AMIENS, France - Agence France-Presse
Dozens of young men rioted in a troubled district in northern France after weeks of tensions, pulling drivers from their cars and stealing the vehicles, and burning a school and a youth center. AP Photo
A deprived area of the city of Amiens has been left devastated by rioting, raising fears of a wave of unrest as the economic outlook for France's poorest communities worsens.
Described by the local mayor as the product of mounting social tension aggravated by a lack of funding, the Amiens riot cast a shadow over President Francois Hollande's celebration Tuesday of 100 days since his election victory.
Overnight violence in the historic city left 16 police officers injured, a primary school severely damaged by fire and a sports centre completely destroyed, local officials said.
Clashes involving around 100 local youths and up to 150 police erupted late Monday in the rundown northern quarter of an otherwise prosperous city that is known for its university and 13th-century Gothic cathedral.
Police used tear gas and rubber bullets and deployed a helicopter to quell the unrest after suffering injuries caused by buckshot, fireworks and other projectiles thrown by rioters.
pThe violence followed lower-scale clashes 24 hours earlier which were triggered by the arrest of a man for dangerous driving.
The arrest was seen as insensitive as it came as many residents of the neighbourhood were attending a wake for a local 20-year-old who had died in a motorbike accident.
Gilles Demailly, the mayor of Amiens, said he had encountered a "scene of desolation" when he visited the affected area on Tuesday.
"There have been regular incidents here but it has been years since we've known a night as violent as this with so much damage done," he told AFP.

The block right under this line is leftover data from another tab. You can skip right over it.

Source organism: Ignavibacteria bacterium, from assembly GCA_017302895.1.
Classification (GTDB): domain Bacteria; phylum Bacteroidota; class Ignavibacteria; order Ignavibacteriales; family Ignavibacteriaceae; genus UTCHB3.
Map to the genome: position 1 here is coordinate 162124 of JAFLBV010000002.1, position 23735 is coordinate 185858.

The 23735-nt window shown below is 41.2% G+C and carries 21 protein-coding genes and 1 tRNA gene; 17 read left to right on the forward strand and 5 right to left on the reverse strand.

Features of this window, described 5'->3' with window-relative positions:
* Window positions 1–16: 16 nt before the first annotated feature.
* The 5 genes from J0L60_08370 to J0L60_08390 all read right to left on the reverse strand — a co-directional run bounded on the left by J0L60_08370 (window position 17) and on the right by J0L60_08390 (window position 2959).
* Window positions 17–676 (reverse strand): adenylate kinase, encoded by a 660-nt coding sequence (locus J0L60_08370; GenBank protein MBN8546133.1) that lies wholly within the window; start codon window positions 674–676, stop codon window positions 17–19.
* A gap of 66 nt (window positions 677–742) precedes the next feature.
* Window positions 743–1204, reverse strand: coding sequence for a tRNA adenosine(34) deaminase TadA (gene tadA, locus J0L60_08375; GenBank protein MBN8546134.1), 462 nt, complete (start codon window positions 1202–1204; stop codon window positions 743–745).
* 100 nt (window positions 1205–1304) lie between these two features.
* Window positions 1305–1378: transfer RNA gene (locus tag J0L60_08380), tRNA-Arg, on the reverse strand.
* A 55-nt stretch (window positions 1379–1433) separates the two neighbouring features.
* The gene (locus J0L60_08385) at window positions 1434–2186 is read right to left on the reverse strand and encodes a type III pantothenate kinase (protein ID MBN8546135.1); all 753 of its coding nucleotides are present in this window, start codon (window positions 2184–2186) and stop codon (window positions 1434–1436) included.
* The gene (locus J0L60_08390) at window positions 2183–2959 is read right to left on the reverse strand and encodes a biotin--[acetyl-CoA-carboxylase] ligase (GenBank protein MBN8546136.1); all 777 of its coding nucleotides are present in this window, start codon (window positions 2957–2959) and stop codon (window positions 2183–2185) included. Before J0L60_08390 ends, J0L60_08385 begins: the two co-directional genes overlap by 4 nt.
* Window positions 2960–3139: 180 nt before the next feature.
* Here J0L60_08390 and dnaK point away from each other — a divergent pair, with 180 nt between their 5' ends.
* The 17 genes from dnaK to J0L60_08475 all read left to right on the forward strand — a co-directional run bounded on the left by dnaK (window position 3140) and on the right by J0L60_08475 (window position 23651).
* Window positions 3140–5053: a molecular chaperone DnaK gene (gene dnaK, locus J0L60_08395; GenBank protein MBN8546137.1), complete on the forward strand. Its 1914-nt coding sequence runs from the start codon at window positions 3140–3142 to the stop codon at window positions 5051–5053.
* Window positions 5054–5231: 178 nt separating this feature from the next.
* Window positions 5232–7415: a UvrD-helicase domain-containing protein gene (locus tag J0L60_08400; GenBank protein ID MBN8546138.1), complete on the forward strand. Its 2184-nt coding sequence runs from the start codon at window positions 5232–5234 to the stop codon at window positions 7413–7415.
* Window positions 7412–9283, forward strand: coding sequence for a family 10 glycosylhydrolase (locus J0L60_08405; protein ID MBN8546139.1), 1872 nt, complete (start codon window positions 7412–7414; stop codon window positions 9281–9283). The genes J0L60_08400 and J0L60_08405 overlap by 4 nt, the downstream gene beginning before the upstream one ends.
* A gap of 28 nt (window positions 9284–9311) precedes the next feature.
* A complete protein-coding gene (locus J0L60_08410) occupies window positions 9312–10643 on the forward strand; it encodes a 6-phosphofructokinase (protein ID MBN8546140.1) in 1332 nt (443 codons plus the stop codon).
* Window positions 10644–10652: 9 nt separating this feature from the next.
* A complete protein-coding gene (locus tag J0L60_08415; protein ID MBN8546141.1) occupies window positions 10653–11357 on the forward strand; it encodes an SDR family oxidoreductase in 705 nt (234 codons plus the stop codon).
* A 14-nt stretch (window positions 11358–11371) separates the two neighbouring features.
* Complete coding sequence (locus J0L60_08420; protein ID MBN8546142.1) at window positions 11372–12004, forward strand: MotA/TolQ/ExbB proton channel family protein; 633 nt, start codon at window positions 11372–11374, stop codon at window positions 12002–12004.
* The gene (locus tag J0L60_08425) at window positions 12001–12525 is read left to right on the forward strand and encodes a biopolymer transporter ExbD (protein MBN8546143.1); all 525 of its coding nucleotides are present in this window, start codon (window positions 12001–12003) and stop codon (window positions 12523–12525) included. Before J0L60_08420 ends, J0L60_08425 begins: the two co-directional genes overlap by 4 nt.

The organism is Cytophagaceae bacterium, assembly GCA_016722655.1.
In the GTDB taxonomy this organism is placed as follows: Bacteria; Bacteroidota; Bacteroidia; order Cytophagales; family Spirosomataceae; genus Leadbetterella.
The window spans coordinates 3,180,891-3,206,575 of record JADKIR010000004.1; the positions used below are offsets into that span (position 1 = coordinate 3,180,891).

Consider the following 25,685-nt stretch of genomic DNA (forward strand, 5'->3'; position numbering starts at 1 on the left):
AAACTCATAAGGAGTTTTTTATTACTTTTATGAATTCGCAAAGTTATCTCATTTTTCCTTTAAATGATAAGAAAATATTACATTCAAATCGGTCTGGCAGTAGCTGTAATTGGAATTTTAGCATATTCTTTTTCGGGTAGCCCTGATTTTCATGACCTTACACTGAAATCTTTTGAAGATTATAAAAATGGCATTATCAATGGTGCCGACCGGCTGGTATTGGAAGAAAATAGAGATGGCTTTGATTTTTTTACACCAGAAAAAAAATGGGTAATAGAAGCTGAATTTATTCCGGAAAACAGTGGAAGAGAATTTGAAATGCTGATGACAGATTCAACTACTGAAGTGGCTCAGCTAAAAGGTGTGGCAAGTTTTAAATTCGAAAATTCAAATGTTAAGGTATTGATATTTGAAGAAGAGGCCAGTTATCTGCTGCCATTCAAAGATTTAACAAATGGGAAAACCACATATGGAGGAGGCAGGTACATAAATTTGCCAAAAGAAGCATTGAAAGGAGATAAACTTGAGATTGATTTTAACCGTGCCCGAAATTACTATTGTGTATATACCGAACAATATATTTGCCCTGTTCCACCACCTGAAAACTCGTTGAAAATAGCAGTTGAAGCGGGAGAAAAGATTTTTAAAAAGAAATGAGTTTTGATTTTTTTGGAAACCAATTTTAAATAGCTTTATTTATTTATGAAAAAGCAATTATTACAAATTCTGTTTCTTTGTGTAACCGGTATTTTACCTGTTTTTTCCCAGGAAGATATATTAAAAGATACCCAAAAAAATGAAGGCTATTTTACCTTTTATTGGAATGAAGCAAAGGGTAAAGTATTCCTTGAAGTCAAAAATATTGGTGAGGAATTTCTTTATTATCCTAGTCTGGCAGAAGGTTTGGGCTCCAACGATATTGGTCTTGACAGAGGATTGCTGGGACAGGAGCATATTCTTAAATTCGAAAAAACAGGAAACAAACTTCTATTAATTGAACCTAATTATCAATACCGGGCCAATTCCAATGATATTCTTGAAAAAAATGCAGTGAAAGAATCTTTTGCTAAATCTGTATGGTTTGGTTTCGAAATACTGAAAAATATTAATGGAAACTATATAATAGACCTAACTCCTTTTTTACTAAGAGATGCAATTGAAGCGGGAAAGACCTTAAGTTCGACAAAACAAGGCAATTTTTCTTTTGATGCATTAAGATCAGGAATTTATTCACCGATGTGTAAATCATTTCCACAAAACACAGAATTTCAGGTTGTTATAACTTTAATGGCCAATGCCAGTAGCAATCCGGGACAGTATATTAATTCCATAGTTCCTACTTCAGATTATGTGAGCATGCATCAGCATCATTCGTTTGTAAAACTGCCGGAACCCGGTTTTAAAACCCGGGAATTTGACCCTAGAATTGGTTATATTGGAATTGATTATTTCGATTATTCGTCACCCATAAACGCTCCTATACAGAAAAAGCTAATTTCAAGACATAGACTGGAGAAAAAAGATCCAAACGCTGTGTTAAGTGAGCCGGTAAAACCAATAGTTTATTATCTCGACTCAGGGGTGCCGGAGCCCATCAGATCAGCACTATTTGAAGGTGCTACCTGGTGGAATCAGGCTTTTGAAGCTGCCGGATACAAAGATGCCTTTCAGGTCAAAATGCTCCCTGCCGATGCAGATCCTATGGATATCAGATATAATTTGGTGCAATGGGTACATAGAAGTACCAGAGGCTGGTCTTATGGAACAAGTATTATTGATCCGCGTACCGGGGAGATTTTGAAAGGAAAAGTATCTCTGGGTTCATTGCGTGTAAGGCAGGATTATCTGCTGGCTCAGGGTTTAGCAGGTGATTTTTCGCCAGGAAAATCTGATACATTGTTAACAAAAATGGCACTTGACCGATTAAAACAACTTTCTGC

Demailly, a member of Hollande's Socialist Party added: "For months I've been asking for the means (to alleviate the neighbourhood's problems) because tension has been mounting here." Hollande's government has identified the northern quarter of Amiens as one of 15 "priority security zones" across the country which will be established from September.
The emphasis will be on tougher policing rather than on schemes to alleviate the impact of record unemployment and falling real incomes for the poorest sections of society.
Figures released Tuesday showed the French
economy flat-lining in the second quarter of the year and most economists expect a further deterioration as Hollande's government cuts spending in most areas in order to reduce its budget deficit in line with eurozone requirements.
Trade unions battling job cuts across French
industry have already warned of a "hot autumn" of protest unless the government eases up on the austerity drive.
Hollande on Tuesday promised a tough response to the unrest in Amiens.
"The state will mobilise all its means to combat these violent acts," Hollande said. "Security is not only a priority for us, it is an obligation."